The way it felt to me at the time was that his whispering me in that way said that he assumed I was one of ‘his people’, someone that WOULD do that kind of thing to someone else. Someone that would hold a whispered huddle behind another players’ back like that in mid-run. And that’s what got me. He brought me into his bullshit little world, going behind Dark’s back to decide whether or not to boot him from a run he had already contributed to.

If Bigdk had announced in party chat, after hearing that Dark had 1.8 dps, that he was going to remove Dark from the group at that time because Bigdk thought his dps wasn’t high enough for a heroic, I would NOT have felt as emotionally invested in what had happened. Not even close.

It would not have changed the outcome, though.

I would have said in party chat that if Dark left then I’d take off too, that wouldn’t have changed, since I’m not going to play those kind of BS games. If Bigdk had insisted on kicking him, I would still have tried to revive the group. Emotionally, I wouldn’t have been as upset. I would have felt more like “ah, another elitist dick, whatever” and moved on to working the problem to a solution that resulted in fun for those that, well, had earned it by not being a dick, and probably never have thought twice about it.

It’s kind of funny to me now, that what Bigdk seemed to think was a compliment, that he was including ‘the healer’ in on the decision to boot a member of the DPS behind the back of the rest of the party, was the one exact thing that just sent my blood pressure into the red zone.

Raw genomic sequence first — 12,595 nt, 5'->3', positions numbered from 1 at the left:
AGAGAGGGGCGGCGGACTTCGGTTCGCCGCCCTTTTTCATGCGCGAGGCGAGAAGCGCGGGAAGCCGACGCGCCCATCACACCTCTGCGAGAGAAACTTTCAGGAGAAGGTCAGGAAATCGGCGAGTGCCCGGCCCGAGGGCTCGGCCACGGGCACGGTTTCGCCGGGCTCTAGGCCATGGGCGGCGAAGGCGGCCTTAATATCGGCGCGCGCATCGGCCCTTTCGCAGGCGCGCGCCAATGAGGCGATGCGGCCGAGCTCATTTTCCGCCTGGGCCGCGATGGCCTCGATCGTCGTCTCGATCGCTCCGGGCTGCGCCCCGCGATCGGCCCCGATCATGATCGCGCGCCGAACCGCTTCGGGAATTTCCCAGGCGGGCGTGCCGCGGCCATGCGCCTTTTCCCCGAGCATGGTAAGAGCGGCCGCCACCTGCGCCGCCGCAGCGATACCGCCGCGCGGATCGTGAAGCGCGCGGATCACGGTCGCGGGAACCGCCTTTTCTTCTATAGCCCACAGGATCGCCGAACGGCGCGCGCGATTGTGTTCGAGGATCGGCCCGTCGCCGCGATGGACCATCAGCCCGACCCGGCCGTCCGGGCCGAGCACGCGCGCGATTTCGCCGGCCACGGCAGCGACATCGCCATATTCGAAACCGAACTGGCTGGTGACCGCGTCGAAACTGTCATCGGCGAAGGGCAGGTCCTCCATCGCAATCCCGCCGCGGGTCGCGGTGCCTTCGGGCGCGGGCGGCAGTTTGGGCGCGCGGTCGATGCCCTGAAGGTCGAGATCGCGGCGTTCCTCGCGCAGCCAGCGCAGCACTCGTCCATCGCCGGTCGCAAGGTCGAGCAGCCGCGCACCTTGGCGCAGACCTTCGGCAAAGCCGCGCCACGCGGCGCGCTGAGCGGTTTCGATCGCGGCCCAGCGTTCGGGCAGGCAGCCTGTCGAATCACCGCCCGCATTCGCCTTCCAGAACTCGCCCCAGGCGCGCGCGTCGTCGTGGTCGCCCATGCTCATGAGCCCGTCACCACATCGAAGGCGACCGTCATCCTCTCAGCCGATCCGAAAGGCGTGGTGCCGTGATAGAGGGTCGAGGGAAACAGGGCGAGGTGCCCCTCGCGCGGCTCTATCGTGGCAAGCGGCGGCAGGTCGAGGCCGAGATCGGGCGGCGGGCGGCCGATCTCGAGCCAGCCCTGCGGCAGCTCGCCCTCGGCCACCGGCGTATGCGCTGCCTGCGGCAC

Away on vacation!

A very short one, and I’ll be worrying about work the entire time I’m gone.

In the meantime, if you try and email me, I am not ignoring you, I’m just not there.

It’s only after I get back that I’ll start ignoring you.

While you’re waiting, why not go visit Tish Tosh Tesh? He’s got a contest going on!

And while you’re there, be sure and say Hi!

I'm up, they see me, I'm down!

I wanted to talk briefly about what I’ve been doing, aside from testing lower level Bear tanking by observing a low level Bear in it’s natural habitat (ie in the middle of a big group of mobs).

What I’ve been doing is playing an alt. An alt I know absolutely nothing about. And I ain’t researching how to do it on a blog.

I’ve got a little Rogue, oh yes I do. It’s my “I love Craft of War: Blind” obsession toon.

It is my Heirloom sink. I have both Heirloom swords, one with Crusader and the other with Fiery (because it looks pretty), the leather Emblem Hit Rating Heirloom shoulders, and one Haste Rating Heirloom trinket.

Yes, I do want the Heirloom chest armor and one more Haste trinket. I just haven’t sunk the Emblems into it yet. Besides the fact that it’ll benefit this toon, it’ll position me well for a Worgen Druid when Cataclysm releases in 2011 ( I try not to get my hopes up.)

But what I do have is a full set of Defias armor to go with my shoulders and neat glowy swords.

I’ve been leveling Combat, and I’ve been trying to tackle stuff solo, no run throughs.